Minnesota Vixen look for a title and hope to change football

·5 min read

Even when you're pulsating with the excitement of playing on a boundary-pushing football team preparing for a championship game at the Pro Football Hall of Fame, it can be hard to know exactly where you are on the plodding course of cultural evolution.

But for many of the Minnesota Vixen, the course this week put them somewhere on the wide-open stretches of interstate between Minnesota and Canton, Ohio — where they will play the Boston Renegades at 5 p.m. Saturday for the Women's Football Alliance Division I national championship at Tom Benson Hall of Fame Stadium.

Quarterback Errin McIsaac was just crossing into Wisconsin on the drive to the game with her mom, Biddi, and her girlfriend Sam Barber, one of the top receivers on the Vixen, when she said there are two kinds of emotions that come with playing for a team that wants to change the concept of what sports can be in America.

"It's hard to fathom that the work we are doing is actually going to help move this sport forward, so that girls can play," McIsaac said. "I wanted to play when I was 8 and it just wasn't a thing. It's hard to really picture how big it is, our role, and sometimes when you think about the responsibility it can do both things: It can inspire you to work hard, and then at times it can really be kind of overwhelming."

The Vixen franchise was formed in 1999 and is thought to be the longest continual operating women's football team in the country. The Vixen joined the WFA in 2017 after playing in several other leagues.

Owner Laura Brown went from being a rookie on the team in 2012 to running the team in 2013. She also filled in as coach in 2018.

Everyone involved with the Vixen — who play their home games at Sea Foam Stadium at Concordia University in St. Paul — has to juggle work and personal responsibilities on top of seven months of practices and games. Brown is a pharmacist who works at M Health Fairview Ridges in the emergency room.

"It's actually really kind of a privilege [to run the team], and I say that because it is so much fun to be able to see these people who are maybe a little hesitant — they're nervous, they're shy, they may be unsure of themself — come into this organization because there is something driving them there that they want to be a part of and kind of finding home," Brown said.

Running back Grace Cooper, who was named American Conference Player of the Year after she rushed for a WFA-best 904 yards and 13 touchdowns this season, spoke of the nerves when she tried out for the team in 2016 after reading about the team in her school newspaper at Bethel.

"I went to the tryout and I was so nervous that I sat in my car, shaking pretty badly, for a solid 10 minutes before I got out and actually started doing anything," she recalled.

Head coach Ryan McCauley said his ideas about coaching transformed since he took the job in late 2018 after coaching freshman football at Stillwater High and then overseas in Poland.

"Just having all of these players come from all these different backgrounds where some were familiar with football or maybe played some high school football, others are coming in from other sports, it has helped me become a much better coach," McCauley said. "Because I'm able to now take things from the sports, the things that they're familiar with, and relate it to football, so that I can teach the game of football and teach those high level skills to them at the same time. Obviously that helps me in my day job as a teacher, as well."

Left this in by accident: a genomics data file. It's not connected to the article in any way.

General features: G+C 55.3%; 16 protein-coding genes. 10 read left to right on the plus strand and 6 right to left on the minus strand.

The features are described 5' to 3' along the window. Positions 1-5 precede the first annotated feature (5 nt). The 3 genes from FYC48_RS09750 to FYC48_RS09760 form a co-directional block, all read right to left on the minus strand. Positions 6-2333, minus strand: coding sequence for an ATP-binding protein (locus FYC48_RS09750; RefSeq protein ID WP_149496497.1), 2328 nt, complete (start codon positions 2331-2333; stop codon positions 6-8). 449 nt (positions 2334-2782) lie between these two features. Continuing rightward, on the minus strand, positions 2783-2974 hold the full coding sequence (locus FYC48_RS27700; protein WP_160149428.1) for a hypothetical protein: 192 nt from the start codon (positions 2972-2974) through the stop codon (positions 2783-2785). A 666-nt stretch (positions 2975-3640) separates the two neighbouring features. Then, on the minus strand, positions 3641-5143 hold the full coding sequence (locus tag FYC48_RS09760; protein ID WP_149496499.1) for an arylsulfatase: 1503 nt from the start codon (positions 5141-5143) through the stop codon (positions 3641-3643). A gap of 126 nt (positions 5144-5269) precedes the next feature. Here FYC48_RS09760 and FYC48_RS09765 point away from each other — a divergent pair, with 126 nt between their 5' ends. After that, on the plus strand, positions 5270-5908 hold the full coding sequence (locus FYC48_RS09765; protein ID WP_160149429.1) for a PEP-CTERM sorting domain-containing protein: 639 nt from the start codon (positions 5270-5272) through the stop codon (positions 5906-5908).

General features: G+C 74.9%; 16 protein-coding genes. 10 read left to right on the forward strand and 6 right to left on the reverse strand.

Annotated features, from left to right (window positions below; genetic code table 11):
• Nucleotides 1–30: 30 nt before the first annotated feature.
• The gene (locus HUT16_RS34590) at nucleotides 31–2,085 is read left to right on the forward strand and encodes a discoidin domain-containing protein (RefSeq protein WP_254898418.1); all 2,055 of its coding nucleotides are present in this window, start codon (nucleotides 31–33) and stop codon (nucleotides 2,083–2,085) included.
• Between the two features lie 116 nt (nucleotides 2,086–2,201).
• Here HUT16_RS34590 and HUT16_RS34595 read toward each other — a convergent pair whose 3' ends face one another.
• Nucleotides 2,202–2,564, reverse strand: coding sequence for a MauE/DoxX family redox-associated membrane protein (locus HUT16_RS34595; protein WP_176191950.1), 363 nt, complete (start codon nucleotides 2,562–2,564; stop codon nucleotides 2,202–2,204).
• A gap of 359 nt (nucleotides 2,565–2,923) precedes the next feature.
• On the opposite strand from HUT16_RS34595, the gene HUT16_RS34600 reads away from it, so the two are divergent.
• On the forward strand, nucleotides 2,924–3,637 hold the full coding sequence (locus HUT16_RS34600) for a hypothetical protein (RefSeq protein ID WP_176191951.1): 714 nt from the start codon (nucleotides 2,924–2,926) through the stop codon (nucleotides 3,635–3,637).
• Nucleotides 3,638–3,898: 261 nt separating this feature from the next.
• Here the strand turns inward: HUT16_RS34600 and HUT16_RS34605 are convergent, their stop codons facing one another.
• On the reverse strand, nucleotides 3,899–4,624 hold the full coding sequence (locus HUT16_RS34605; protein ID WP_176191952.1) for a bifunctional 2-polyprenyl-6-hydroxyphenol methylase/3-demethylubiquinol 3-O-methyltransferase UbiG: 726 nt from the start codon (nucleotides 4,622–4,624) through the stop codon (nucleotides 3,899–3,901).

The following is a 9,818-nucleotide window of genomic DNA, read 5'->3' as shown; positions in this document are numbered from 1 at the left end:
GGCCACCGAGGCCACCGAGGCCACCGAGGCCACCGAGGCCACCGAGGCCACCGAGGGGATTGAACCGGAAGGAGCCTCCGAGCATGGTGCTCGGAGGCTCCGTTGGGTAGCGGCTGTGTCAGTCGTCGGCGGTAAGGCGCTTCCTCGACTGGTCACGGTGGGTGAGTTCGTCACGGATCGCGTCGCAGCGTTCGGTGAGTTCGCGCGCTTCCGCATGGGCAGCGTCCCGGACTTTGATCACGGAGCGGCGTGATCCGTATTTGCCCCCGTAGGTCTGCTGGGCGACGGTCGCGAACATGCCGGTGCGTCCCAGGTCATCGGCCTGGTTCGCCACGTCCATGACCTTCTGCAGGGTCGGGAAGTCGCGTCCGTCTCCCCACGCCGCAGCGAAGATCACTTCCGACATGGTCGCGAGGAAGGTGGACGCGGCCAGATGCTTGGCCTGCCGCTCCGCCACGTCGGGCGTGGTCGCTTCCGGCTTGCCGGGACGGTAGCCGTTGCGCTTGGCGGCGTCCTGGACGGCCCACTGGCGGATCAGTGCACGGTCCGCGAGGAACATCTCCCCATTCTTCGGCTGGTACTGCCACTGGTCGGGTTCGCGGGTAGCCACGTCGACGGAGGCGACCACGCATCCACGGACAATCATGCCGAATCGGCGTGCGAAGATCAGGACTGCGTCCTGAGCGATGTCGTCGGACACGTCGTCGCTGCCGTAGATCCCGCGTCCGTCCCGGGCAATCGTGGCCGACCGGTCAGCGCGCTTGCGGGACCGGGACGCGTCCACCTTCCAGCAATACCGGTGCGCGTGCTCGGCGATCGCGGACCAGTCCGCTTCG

That diversity of backgrounds is part of the ethos of the franchise.

"I mean we say sometimes if you want to pick a diversity box, we probably check almost all of them," Brown said. "It is amazing, whether you're talking social, economic, education level, background on race or sexuality or even gender identity, there is a lot of variations on the team."

And it's a dominant team.

The Vixen (8-0) have outscored opponents 341-62 on the season. McIsaac has 15 touchdowns and only two interceptions. Receiver Kaiya Sygulla was second in the WFA with 319 receiving yards and seven scores; Barber added 260 yards and six TDs.

On the defensive side of the ball, Amy Mugaas led the WFA with three interceptions, including one touchdown return. And Crystal Ninas was tied for second in the nine-team Division I with five sacks while Molly Blesi was fourth with 4.5.

But the club is the underdog to Boston, which has won the last two WFA national championships.

"I'm very confident we have all the talent and all the pieces to beat Boston. I don't think they're ready for it," McIsaac said. "I think they're sleeping on us."

Whatever happens on Saturday, Brown said, the franchise is already looking toward the future.

"We're not done growing. This is just another step for us," she said.

For McIsaac, that hope and excitement comes with some pause.

"I think football is one of those sports that is hanging on so tightly to being a men's only sport, I think it really is," she said.

"But," she added, "girls and women are going to continue to love and want to play football. It's a great sport. It is the greatest, my personal opinion, it is my favorite sport, ever."

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